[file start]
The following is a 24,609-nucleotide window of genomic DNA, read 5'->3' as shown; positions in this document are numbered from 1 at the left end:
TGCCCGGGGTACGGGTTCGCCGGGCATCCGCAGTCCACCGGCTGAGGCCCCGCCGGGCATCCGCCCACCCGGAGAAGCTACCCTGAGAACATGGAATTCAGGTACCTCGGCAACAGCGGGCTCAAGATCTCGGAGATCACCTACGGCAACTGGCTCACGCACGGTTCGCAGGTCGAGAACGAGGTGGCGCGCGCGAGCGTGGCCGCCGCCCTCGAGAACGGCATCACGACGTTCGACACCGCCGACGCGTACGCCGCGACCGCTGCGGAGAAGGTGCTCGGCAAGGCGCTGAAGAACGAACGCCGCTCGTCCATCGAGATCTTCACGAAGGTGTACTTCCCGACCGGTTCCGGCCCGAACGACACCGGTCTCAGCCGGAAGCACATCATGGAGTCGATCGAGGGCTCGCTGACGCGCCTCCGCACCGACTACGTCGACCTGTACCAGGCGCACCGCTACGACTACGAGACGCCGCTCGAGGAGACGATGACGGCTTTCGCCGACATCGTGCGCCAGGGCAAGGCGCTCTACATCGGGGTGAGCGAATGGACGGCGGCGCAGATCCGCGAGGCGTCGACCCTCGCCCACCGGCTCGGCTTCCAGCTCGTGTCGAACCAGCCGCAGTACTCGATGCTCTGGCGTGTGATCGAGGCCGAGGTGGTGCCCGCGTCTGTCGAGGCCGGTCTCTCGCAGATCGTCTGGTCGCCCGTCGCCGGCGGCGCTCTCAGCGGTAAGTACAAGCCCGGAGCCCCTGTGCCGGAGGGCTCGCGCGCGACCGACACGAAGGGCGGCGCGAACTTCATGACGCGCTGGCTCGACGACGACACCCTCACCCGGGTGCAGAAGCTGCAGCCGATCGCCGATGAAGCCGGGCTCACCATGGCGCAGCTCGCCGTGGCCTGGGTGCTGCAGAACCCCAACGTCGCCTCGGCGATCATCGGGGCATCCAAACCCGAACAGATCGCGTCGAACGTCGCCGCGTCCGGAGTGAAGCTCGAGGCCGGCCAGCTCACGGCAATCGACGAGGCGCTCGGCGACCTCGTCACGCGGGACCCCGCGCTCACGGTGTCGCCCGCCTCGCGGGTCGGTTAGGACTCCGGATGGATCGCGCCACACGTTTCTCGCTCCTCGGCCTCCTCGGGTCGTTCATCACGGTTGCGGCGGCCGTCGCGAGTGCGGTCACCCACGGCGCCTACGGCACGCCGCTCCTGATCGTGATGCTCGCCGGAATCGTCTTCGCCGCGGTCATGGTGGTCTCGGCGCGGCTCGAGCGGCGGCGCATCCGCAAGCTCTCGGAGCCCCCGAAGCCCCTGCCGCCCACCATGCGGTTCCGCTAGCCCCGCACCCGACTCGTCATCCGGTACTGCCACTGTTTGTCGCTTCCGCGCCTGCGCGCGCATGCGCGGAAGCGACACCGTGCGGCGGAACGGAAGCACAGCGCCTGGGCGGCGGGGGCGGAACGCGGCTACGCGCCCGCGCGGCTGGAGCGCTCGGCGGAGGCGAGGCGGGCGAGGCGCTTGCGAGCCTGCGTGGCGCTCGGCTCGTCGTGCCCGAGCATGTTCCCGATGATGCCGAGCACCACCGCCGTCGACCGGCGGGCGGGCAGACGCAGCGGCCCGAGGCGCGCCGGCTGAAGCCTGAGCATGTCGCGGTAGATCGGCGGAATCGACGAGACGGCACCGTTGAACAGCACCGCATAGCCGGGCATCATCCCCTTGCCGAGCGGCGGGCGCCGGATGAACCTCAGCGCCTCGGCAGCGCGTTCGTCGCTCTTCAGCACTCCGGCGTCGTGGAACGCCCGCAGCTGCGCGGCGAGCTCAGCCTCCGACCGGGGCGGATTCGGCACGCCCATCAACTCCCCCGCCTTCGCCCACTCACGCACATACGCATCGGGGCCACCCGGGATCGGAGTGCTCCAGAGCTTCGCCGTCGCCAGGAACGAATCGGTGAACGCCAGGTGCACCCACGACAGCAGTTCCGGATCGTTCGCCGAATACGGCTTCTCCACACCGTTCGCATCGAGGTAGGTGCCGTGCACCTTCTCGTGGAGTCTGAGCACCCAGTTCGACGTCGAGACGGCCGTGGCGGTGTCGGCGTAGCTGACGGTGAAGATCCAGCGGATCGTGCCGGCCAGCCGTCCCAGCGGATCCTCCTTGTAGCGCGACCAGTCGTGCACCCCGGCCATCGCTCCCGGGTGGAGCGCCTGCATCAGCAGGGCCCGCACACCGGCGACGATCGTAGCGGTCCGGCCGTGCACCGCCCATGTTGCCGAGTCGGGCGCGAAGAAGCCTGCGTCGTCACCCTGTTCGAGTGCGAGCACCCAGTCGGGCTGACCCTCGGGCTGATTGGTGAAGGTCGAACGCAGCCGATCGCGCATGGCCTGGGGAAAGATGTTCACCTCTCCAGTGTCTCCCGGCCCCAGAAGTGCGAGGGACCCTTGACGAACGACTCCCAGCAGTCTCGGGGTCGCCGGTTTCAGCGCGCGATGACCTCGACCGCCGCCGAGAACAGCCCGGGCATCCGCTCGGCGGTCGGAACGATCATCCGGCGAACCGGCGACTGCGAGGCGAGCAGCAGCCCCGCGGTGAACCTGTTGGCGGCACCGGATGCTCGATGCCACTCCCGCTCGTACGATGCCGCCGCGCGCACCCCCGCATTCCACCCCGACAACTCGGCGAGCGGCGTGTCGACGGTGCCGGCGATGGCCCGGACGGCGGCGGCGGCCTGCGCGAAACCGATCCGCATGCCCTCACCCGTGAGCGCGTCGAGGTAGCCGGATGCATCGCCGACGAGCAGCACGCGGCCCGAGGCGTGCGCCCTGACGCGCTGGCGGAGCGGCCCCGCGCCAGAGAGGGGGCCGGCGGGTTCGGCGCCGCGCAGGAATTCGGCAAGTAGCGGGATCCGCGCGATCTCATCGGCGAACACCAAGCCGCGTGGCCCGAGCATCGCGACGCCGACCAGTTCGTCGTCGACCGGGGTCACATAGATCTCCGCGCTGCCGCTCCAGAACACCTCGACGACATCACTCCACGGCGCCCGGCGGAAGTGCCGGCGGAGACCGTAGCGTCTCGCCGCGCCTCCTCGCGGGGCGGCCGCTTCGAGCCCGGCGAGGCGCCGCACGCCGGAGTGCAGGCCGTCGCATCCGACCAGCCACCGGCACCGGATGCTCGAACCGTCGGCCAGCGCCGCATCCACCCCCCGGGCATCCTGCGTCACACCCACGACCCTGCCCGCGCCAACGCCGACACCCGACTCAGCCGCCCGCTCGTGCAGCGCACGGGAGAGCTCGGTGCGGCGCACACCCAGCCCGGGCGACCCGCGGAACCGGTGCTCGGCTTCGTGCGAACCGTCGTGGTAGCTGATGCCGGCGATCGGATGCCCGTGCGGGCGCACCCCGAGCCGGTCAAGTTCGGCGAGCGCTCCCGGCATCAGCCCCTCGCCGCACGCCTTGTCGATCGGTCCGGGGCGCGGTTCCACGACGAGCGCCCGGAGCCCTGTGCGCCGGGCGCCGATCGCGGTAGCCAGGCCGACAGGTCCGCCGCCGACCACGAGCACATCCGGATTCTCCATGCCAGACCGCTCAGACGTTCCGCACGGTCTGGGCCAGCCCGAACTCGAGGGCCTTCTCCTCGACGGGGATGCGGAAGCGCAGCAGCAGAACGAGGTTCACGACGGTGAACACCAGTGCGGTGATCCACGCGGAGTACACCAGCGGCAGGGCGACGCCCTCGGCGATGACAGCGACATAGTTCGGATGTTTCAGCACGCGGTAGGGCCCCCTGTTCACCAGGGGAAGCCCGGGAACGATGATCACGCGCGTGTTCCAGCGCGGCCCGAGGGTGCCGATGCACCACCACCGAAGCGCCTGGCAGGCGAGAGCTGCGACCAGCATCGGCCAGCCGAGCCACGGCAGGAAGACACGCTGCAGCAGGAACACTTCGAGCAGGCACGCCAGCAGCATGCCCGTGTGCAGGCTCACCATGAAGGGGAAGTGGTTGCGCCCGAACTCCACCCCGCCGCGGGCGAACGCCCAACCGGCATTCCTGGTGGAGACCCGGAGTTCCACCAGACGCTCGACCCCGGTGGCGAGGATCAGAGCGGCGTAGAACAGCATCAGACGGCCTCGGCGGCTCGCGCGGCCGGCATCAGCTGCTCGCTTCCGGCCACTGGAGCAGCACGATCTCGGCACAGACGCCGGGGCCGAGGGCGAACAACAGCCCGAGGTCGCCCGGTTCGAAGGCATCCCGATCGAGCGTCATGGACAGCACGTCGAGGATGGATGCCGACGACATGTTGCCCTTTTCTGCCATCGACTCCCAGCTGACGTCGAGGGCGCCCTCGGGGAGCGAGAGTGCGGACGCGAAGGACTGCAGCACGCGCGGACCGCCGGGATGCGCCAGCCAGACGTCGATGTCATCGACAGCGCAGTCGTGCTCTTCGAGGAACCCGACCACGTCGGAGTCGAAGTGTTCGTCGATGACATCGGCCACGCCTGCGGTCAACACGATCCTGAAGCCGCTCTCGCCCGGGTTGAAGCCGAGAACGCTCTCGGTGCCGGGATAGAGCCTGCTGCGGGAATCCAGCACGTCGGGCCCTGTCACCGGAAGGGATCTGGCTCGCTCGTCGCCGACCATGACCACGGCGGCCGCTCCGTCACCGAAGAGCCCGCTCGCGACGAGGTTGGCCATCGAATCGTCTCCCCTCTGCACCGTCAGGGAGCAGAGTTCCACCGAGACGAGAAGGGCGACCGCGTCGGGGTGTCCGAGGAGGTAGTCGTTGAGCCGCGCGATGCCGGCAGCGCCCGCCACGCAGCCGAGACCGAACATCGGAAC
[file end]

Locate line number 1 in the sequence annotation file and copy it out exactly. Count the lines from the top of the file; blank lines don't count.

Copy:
The following is a 24,609-nucleotide window of genomic DNA, read 5'->3' as shown; positions in this document are numbered from 1 at the left end: